Here is a Cultural Literacy worksheet on socioeconomic status. This is a half-page worksheet with a three-sentence reading and three comprehension questions. For a document this concise, this is a thorough introduction to the topic. A good start on a complex, entrenched, sociological phenomenon.

If you find typos in this document, I would appreciate a notification. And, as always, if you find this material useful in your practice, I would be grateful to hear what you think of it. I seek your peer review.

Cultural Literacy: Steve Jobs

Here is a Cultural Literacy worksheet on Steve Jobs. This is a half-page worksheet with a two-sentence reading and three comprehension questions. It is the barest of introductions to the late tech entrepreneur. In fact, I would hazard a guess that students already know more about Mr. Jobs than this worksheet reports.

Nonetheless, I have tagged this document as high interest material? Why? Well, with two feature films about him, the first in 2013, and the second in 2015, written by the estimable Aaron Sorkin and based on the biography of Steve Jobs by Walter Isaacson, it is clear that in addition to his skills as a tech entrepreneur, Mr. Jobs has become a pop culture icon. I expect he will continue to be of interest for years to come.

If you find typos in this document, I would appreciate a notification. And, as always, if you find this material useful in your practice, I would be grateful to hear what you think of it. I seek your peer review.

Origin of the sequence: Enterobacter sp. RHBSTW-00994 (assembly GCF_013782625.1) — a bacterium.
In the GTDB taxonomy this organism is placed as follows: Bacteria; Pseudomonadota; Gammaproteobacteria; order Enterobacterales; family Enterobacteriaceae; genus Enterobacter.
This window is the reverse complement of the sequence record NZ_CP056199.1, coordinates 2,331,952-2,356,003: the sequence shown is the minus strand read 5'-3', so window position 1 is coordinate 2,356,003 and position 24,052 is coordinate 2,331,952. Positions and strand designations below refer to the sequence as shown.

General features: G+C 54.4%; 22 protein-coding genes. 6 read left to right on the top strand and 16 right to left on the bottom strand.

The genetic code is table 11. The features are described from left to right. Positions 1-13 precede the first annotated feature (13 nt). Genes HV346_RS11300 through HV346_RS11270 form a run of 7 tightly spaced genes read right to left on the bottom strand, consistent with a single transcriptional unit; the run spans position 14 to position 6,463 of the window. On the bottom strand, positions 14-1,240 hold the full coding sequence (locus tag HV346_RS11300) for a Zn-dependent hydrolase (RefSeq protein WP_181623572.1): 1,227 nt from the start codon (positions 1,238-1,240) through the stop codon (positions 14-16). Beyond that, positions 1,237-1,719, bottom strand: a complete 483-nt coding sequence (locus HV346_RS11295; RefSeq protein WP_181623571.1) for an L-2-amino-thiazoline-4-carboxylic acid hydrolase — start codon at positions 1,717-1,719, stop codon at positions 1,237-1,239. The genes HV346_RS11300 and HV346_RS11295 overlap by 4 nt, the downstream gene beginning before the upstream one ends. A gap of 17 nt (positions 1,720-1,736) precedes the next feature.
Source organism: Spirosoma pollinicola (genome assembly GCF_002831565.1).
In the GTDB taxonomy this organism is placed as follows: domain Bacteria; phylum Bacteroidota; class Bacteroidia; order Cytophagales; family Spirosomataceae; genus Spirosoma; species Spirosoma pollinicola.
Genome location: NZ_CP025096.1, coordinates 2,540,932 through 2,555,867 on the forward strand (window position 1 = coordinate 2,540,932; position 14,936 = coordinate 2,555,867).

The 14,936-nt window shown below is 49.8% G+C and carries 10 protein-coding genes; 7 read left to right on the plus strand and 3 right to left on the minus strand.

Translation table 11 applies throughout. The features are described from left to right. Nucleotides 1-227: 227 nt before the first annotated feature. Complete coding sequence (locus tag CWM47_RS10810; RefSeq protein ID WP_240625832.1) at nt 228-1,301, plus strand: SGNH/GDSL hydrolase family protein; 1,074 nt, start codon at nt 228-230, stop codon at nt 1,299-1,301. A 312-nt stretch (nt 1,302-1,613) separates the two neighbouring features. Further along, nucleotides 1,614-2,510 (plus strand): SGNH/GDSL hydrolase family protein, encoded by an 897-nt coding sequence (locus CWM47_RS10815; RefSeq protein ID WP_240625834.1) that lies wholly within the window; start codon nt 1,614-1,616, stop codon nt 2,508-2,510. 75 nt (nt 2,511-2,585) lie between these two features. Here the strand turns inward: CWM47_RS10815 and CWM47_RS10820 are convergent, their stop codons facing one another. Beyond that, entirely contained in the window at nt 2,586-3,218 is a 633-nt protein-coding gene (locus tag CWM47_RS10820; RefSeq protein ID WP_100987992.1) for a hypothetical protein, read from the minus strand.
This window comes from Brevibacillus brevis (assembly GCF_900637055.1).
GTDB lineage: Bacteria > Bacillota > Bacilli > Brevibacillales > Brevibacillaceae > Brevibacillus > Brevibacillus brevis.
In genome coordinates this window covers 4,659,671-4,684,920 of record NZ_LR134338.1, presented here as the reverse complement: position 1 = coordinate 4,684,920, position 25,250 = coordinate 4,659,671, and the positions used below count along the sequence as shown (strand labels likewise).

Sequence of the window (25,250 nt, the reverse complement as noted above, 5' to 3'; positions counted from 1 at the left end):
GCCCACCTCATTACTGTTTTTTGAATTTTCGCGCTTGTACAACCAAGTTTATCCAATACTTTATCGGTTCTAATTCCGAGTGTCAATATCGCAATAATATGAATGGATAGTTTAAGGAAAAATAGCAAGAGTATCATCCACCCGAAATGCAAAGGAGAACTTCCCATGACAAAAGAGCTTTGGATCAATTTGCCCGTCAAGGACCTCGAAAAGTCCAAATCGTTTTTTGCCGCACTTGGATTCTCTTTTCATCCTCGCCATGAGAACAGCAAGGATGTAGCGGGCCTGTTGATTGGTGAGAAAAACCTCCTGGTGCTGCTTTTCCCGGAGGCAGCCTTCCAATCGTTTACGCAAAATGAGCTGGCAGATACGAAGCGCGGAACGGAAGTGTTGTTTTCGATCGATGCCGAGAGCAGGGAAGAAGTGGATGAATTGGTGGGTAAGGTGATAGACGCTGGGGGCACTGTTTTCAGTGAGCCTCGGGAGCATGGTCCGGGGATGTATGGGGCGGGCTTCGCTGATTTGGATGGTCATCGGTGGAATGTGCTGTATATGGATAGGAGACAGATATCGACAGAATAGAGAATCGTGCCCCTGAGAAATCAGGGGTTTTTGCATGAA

Cultural Literacy: Revolutionary War

Here is a Cultural Literacy worksheet on the American Revolutionary War. This is a one-worksheet with a six-sentence reading and seven comprehension questions. It is an adequate general introduction to the topic. In the United States, this period of our history is taught thoroughly, so I doubt this document would be of much use beyond, perhaps, an independent practice (i.e. homework) assignment to start a much broader unit on the American Revolution.

However, if you’re one of the growing number of international users of this blog, this document might have greater utility. This material isn’t part, frankly, of your mythology. All you need are the basic facts, which this short reading supplies.

If you find typos in this document, I would appreciate a notification. And, as always, if you find this material useful in your practice, I would be grateful to hear what you think of it. I seek your peer review.

Cultural Literacy: Selective Service System